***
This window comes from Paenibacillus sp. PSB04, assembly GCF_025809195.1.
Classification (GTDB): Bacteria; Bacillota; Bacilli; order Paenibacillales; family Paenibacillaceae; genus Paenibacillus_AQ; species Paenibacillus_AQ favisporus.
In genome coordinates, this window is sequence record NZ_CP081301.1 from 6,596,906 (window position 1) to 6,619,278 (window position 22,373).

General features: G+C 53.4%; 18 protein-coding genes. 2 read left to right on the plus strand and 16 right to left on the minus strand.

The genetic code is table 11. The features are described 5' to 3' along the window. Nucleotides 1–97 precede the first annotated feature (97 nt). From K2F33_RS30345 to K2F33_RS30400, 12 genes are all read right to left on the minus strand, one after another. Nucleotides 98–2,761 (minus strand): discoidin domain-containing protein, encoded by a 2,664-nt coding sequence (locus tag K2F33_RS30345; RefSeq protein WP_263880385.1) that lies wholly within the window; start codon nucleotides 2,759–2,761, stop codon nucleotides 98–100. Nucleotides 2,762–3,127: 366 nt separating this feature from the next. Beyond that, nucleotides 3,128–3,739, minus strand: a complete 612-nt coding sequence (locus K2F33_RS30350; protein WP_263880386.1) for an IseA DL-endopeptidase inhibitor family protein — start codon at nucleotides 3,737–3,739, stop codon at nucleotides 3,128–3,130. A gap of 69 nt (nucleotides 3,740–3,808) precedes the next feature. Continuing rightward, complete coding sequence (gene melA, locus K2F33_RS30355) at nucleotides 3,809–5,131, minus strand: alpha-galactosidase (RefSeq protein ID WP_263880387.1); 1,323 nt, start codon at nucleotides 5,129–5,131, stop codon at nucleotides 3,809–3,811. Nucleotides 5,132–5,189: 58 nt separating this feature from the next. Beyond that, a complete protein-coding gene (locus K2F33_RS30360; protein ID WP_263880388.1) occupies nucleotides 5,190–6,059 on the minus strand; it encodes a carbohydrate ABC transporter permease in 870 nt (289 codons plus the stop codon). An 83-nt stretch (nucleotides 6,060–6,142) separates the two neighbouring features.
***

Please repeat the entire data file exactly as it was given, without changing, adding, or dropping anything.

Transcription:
This window comes from Paenibacillus sp. PSB04, assembly GCF_025809195.1.
Classification (GTDB): Bacteria; Bacillota; Bacilli; order Paenibacillales; family Paenibacillaceae; genus Paenibacillus_AQ; species Paenibacillus_AQ favisporus.
In genome coordinates, this window is sequence record NZ_CP081301.1 from 6,596,906 (window position 1) to 6,619,278 (window position 22,373).

General features: G+C 53.4%; 18 protein-coding genes. 2 read left to right on the plus strand and 16 right to left on the minus strand.

The genetic code is table 11. The features are described 5' to 3' along the window. Nucleotides 1–97 precede the first annotated feature (97 nt). From K2F33_RS30345 to K2F33_RS30400, 12 genes are all read right to left on the minus strand, one after another. Nucleotides 98–2,761 (minus strand): discoidin domain-containing protein, encoded by a 2,664-nt coding sequence (locus tag K2F33_RS30345; RefSeq protein WP_263880385.1) that lies wholly within the window; start codon nucleotides 2,759–2,761, stop codon nucleotides 98–100. Nucleotides 2,762–3,127: 366 nt separating this feature from the next. Beyond that, nucleotides 3,128–3,739, minus strand: a complete 612-nt coding sequence (locus K2F33_RS30350; protein WP_263880386.1) for an IseA DL-endopeptidase inhibitor family protein — start codon at nucleotides 3,737–3,739, stop codon at nucleotides 3,128–3,130. A gap of 69 nt (nucleotides 3,740–3,808) precedes the next feature. Continuing rightward, complete coding sequence (gene melA, locus K2F33_RS30355) at nucleotides 3,809–5,131, minus strand: alpha-galactosidase (RefSeq protein ID WP_263880387.1); 1,323 nt, start codon at nucleotides 5,129–5,131, stop codon at nucleotides 3,809–3,811. Nucleotides 5,132–5,189: 58 nt separating this feature from the next. Beyond that, a complete protein-coding gene (locus K2F33_RS30360; protein ID WP_263880388.1) occupies nucleotides 5,190–6,059 on the minus strand; it encodes a carbohydrate ABC transporter permease in 870 nt (289 codons plus the stop codon). An 83-nt stretch (nucleotides 6,060–6,142) separates the two neighbouring features.